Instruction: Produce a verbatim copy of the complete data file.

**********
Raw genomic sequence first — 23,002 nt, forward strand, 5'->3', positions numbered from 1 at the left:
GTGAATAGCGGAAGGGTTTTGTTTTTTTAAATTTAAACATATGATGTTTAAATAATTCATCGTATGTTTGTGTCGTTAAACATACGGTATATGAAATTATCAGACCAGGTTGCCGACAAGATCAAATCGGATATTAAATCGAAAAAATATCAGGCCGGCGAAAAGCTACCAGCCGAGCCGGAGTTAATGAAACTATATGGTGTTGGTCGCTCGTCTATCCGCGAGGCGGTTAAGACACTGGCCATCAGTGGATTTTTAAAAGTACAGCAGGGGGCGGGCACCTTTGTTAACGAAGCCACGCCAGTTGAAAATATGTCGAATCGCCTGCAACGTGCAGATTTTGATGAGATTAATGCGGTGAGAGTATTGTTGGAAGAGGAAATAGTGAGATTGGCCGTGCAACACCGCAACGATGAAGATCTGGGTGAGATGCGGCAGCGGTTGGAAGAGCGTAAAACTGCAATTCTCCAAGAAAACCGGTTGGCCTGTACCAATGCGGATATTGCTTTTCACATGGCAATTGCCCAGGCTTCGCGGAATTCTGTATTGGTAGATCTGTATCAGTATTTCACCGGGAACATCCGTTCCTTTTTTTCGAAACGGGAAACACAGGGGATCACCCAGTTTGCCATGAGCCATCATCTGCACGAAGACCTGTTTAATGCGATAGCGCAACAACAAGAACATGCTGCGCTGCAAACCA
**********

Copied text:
Raw genomic sequence first — 23,002 nt, forward strand, 5'->3', positions numbered from 1 at the left:
GTGAATAGCGGAAGGGTTTTGTTTTTTTAAATTTAAACATATGATGTTTAAATAATTCATCGTATGTTTGTGTCGTTAAACATACGGTATATGAAATTATCAGACCAGGTTGCCGACAAGATCAAATCGGATATTAAATCGAAAAAATATCAGGCCGGCGAAAAGCTACCAGCCGAGCCGGAGTTAATGAAACTATATGGTGTTGGTCGCTCGTCTATCCGCGAGGCGGTTAAGACACTGGCCATCAGTGGATTTTTAAAAGTACAGCAGGGGGCGGGCACCTTTGTTAACGAAGCCACGCCAGTTGAAAATATGTCGAATCGCCTGCAACGTGCAGATTTTGATGAGATTAATGCGGTGAGAGTATTGTTGGAAGAGGAAATAGTGAGATTGGCCGTGCAACACCGCAACGATGAAGATCTGGGTGAGATGCGGCAGCGGTTGGAAGAGCGTAAAACTGCAATTCTCCAAGAAAACCGGTTGGCCTGTACCAATGCGGATATTGCTTTTCACATGGCAATTGCCCAGGCTTCGCGGAATTCTGTATTGGTAGATCTGTATCAGTATTTCACCGGGAACATCCGTTCCTTTTTTTCGAAACGGGAAACACAGGGGATCACCCAGTTTGCCATGAGCCATCATCTGCACGAAGACCTGTTTAATGCGATAGCGCAACAACAAGAACATGCTGCGCTGCAAACCA